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dental lab

Discussion in 'Dental' started by dental, May 13, 2002.

  1. dental

    dental Member

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    do you recommend working in a dental lab before attending dental school?
    how did you go about finding openings? i've called about 10 labs and no luck.
    are there volunteer positions or just employment positions?
     
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  3. DrJeff

    DrJeff Senior Member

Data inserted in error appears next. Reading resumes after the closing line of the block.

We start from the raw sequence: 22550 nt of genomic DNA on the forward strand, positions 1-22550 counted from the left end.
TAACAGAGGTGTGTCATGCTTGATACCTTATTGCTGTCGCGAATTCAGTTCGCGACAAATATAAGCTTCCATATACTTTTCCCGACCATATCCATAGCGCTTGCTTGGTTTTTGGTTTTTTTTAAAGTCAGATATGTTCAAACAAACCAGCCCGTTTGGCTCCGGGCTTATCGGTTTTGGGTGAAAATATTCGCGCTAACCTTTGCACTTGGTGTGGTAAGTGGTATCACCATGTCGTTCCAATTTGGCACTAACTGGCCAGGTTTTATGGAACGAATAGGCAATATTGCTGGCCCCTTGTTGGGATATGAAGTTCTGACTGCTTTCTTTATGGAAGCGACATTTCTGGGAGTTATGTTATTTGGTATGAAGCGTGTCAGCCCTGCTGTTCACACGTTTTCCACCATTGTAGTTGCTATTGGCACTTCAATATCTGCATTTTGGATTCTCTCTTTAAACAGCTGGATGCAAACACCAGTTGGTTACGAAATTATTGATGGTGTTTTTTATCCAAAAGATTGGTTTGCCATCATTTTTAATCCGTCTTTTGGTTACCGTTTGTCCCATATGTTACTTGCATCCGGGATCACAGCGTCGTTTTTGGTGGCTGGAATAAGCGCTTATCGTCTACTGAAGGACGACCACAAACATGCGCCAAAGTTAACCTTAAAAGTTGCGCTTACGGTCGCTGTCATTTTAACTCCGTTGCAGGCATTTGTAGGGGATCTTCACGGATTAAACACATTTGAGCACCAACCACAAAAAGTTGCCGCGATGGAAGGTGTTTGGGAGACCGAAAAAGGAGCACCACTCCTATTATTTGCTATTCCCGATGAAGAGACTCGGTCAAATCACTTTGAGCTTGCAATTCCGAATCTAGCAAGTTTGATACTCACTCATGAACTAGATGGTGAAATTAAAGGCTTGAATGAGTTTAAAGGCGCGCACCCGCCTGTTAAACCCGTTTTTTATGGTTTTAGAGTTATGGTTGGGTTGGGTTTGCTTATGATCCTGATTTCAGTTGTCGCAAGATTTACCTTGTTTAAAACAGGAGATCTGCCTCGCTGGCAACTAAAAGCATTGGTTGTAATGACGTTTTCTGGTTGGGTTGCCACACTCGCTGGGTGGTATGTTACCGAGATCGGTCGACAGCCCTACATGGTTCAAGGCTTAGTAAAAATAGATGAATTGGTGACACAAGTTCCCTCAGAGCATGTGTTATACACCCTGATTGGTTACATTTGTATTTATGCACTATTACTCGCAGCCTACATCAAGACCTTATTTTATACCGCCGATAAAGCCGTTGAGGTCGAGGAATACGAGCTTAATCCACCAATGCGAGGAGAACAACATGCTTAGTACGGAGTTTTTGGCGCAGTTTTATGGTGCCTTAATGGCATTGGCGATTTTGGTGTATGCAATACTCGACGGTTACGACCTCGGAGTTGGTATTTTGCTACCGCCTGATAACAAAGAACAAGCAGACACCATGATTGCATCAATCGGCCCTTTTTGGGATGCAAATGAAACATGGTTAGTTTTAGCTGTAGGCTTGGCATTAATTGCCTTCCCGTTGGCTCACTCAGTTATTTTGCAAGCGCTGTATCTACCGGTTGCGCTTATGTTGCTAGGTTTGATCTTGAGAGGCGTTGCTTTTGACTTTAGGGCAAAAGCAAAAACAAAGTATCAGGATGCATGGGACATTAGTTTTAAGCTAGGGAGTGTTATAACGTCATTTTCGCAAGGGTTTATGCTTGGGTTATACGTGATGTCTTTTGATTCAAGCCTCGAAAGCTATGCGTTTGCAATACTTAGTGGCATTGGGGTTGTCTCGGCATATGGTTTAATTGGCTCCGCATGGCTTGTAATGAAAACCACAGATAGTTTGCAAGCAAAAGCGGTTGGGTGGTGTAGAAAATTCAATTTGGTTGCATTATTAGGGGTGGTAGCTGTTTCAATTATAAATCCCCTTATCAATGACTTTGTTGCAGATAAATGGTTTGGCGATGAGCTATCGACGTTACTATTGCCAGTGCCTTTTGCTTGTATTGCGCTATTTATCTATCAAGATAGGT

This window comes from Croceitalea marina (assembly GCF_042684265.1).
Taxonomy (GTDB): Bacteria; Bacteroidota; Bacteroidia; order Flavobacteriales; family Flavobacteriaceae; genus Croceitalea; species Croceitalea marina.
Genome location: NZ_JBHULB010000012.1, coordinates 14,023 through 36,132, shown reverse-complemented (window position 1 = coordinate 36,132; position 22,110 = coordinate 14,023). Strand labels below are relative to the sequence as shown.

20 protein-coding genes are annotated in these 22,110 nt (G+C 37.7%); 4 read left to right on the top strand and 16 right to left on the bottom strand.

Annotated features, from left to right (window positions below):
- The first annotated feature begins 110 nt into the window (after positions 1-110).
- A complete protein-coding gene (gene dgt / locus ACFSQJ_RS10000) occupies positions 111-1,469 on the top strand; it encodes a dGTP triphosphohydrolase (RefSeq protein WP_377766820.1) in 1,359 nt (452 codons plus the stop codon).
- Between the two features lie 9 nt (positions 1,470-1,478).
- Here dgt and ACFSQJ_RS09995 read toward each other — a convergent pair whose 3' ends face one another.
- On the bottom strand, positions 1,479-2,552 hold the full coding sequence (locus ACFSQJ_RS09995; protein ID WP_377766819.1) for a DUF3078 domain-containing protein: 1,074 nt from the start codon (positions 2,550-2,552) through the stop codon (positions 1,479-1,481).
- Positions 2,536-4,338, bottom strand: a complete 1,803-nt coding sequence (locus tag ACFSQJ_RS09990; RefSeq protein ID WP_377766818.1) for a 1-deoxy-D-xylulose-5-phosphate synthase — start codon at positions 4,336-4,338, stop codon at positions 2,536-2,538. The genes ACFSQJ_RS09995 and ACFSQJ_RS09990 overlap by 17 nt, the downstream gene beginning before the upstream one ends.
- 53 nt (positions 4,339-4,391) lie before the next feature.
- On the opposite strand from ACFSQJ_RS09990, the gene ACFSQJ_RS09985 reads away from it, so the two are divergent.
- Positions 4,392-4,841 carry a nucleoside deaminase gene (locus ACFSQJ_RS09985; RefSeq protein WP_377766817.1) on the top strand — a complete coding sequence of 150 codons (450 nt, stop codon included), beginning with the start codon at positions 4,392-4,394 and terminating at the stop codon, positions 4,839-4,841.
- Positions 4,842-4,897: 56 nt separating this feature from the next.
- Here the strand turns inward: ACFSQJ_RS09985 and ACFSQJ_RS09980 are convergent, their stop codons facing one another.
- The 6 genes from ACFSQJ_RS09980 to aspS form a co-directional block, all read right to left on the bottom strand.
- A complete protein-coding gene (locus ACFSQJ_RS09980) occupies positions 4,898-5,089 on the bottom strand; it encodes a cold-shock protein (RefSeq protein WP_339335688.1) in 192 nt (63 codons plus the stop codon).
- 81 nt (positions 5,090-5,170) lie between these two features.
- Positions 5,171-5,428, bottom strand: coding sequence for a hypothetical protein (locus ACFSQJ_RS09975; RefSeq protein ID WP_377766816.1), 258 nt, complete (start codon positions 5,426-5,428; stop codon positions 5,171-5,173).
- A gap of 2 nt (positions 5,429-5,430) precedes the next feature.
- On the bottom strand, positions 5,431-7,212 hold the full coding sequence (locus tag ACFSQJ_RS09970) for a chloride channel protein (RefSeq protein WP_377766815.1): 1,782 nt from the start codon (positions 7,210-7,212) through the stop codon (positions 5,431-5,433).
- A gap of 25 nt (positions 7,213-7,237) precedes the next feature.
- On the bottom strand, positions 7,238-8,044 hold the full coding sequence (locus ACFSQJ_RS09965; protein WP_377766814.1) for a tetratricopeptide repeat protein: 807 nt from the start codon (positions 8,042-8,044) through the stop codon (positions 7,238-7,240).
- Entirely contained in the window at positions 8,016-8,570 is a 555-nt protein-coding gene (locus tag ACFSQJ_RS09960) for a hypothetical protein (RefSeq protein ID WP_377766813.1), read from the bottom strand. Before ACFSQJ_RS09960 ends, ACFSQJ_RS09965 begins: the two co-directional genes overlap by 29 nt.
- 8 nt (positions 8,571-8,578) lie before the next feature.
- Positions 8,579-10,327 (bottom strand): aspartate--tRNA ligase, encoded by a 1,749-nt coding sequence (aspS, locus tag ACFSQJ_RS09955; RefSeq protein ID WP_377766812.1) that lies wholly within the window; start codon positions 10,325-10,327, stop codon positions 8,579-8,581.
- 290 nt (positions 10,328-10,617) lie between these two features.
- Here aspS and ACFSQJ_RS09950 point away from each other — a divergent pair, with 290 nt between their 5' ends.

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    Two sides to this one. While working in a lab will help you with a better understanding of dental anatomy and tooth morphology, as well as an understanding of materials and shades, is it something that is imperative? No. Sure depending on the type of lab (crown and bridge vs a denture lab) it might help with some aspects of dental school, but the current trend in alot of dental schools is to not have students due their own lab work. Sure you'll do a couple of denture set up, and process a set of dentures or two for experience, or you may have to wax up a crown or occasionally do a full gold casting or stack some porcelain, but most of that is a 1 time thing for the understanding and experience of doing it.